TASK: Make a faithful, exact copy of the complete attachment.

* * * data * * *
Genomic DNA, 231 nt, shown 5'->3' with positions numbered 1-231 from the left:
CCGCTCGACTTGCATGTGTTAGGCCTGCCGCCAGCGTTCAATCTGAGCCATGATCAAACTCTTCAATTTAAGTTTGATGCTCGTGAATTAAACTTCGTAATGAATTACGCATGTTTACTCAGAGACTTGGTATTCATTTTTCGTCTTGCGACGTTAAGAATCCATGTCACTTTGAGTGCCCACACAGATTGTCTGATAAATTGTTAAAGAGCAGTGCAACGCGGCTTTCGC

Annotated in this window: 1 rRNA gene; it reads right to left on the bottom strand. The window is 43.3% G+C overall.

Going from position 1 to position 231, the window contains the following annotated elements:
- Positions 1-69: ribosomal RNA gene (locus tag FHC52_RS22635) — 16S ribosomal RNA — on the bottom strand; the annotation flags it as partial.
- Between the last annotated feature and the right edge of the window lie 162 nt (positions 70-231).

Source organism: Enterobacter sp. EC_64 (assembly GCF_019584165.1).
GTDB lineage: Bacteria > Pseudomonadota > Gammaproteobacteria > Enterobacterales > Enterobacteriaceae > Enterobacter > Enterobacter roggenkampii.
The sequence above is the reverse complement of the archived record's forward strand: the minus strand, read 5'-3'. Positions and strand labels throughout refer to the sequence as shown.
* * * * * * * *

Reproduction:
Genomic DNA, 231 nt, shown 5'->3' with positions numbered 1-231 from the left:
CCGCTCGACTTGCATGTGTTAGGCCTGCCGCCAGCGTTCAATCTGAGCCATGATCAAACTCTTCAATTTAAGTTTGATGCTCGTGAATTAAACTTCGTAATGAATTACGCATGTTTACTCAGAGACTTGGTATTCATTTTTCGTCTTGCGACGTTAAGAATCCATGTCACTTTGAGTGCCCACACAGATTGTCTGATAAATTGTTAAAGAGCAGTGCAACGCGGCTTTCGC

Annotated in this window: 1 rRNA gene; it reads right to left on the bottom strand. The window is 43.3% G+C overall.

Going from position 1 to position 231, the window contains the following annotated elements:
- Positions 1-69: ribosomal RNA gene (locus tag FHC52_RS22635) — 16S ribosomal RNA — on the bottom strand; the annotation flags it as partial.
- Between the last annotated feature and the right edge of the window lie 162 nt (positions 70-231).

Source organism: Enterobacter sp. EC_64 (assembly GCF_019584165.1).
GTDB lineage: Bacteria > Pseudomonadota > Gammaproteobacteria > Enterobacterales > Enterobacteriaceae > Enterobacter > Enterobacter roggenkampii.
The sequence above is the reverse complement of the archived record's forward strand: the minus strand, read 5'-3'. Positions and strand labels throughout refer to the sequence as shown.